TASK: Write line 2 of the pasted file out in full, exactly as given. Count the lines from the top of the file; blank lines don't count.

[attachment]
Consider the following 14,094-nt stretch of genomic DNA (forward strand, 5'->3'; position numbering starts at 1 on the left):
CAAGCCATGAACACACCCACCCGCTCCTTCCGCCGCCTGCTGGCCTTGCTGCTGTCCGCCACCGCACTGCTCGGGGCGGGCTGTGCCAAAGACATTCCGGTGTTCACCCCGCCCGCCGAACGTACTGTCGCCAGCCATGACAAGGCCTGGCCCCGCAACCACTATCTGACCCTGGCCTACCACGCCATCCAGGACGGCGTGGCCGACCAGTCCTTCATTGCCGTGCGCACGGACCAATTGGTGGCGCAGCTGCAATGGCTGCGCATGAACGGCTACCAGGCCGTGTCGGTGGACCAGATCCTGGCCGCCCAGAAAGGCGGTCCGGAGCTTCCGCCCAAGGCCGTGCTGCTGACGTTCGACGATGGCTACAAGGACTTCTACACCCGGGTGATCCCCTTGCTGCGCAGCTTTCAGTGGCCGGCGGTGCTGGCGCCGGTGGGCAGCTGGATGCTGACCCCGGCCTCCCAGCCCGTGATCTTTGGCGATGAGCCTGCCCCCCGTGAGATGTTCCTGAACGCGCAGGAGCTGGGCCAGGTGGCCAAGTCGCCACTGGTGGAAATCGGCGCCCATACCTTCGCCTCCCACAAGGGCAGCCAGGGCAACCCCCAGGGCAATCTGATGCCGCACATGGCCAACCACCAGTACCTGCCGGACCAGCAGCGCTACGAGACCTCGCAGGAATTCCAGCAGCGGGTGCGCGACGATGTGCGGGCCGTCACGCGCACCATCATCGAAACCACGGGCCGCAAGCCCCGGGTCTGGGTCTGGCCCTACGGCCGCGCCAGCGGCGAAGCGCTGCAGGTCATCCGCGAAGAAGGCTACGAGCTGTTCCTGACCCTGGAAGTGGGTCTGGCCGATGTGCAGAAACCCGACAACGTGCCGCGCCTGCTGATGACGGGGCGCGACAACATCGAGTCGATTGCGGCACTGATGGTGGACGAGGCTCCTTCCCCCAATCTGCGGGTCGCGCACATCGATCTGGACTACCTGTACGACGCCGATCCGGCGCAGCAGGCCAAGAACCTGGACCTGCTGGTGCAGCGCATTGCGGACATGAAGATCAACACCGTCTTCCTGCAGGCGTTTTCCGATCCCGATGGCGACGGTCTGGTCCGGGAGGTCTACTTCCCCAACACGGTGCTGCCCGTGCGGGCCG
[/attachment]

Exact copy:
CAAGCCATGAACACACCCACCCGCTCCTTCCGCCGCCTGCTGGCCTTGCTGCTGTCCGCCACCGCACTGCTCGGGGCGGGCTGTGCCAAAGACATTCCGGTGTTCACCCCGCCCGCCGAACGTACTGTCGCCAGCCATGACAAGGCCTGGCCCCGCAACCACTATCTGACCCTGGCCTACCACGCCATCCAGGACGGCGTGGCCGACCAGTCCTTCATTGCCGTGCGCACGGACCAATTGGTGGCGCAGCTGCAATGGCTGCGCATGAACGGCTACCAGGCCGTGTCGGTGGACCAGATCCTGGCCGCCCAGAAAGGCGGTCCGGAGCTTCCGCCCAAGGCCGTGCTGCTGACGTTCGACGATGGCTACAAGGACTTCTACACCCGGGTGATCCCCTTGCTGCGCAGCTTTCAGTGGCCGGCGGTGCTGGCGCCGGTGGGCAGCTGGATGCTGACCCCGGCCTCCCAGCCCGTGATCTTTGGCGATGAGCCTGCCCCCCGTGAGATGTTCCTGAACGCGCAGGAGCTGGGCCAGGTGGCCAAGTCGCCACTGGTGGAAATCGGCGCCCATACCTTCGCCTCCCACAAGGGCAGCCAGGGCAACCCCCAGGGCAATCTGATGCCGCACATGGCCAACCACCAGTACCTGCCGGACCAGCAGCGCTACGAGACCTCGCAGGAATTCCAGCAGCGGGTGCGCGACGATGTGCGGGCCGTCACGCGCACCATCATCGAAACCACGGGCCGCAAGCCCCGGGTCTGGGTCTGGCCCTACGGCCGCGCCAGCGGCGAAGCGCTGCAGGTCATCCGCGAAGAAGGCTACGAGCTGTTCCTGACCCTGGAAGTGGGTCTGGCCGATGTGCAGAAACCCGACAACGTGCCGCGCCTGCTGATGACGGGGCGCGACAACATCGAGTCGATTGCGGCACTGATGGTGGACGAGGCTCCTTCCCCCAATCTGCGGGTCGCGCACATCGATCTGGACTACCTGTACGACGCCGATCCGGCGCAGCAGGCCAAGAACCTGGACCTGCTGGTGCAGCGCATTGCGGACATGAAGATCAACACCGTCTTCCTGCAGGCGTTTTCCGATCCCGATGGCGACGGTCTGGTCCGGGAGGTCTACTTCCCCAACACGGTGCTGCCCGTGCGGGCCG